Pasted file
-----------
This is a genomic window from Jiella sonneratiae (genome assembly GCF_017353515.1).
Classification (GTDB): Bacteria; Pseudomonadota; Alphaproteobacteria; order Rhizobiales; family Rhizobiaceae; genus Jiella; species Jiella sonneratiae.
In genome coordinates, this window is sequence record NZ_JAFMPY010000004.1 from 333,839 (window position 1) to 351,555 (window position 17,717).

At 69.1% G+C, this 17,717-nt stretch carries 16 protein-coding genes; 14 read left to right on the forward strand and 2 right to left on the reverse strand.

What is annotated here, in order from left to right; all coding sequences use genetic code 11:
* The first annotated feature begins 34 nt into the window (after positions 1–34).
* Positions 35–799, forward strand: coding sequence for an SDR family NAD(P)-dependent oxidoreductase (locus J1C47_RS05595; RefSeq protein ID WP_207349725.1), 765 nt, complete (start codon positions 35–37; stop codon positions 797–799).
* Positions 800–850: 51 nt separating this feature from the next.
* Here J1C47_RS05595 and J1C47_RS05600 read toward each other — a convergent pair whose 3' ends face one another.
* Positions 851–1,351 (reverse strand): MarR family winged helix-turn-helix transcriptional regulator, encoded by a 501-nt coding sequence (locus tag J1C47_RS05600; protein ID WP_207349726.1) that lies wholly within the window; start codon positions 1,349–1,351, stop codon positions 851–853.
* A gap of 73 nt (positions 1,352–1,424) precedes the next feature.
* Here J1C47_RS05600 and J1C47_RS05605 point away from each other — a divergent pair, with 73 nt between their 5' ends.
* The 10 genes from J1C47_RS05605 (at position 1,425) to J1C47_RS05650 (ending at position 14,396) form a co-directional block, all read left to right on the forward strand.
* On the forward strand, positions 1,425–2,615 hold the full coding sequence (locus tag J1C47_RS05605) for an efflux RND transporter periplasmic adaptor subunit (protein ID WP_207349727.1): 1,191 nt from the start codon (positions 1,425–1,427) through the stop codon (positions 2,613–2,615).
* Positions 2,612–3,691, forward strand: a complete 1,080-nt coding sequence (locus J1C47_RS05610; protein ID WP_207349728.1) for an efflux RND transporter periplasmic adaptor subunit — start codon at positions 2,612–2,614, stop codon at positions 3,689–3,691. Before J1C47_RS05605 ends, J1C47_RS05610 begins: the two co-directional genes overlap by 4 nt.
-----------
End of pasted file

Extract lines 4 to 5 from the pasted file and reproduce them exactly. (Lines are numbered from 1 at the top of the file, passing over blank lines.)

At 69.1% G+C, this 17,717-nt stretch carries 16 protein-coding genes; 14 read left to right on the forward strand and 2 right to left on the reverse strand.

What is annotated here, in order from left to right; all coding sequences use genetic code 11: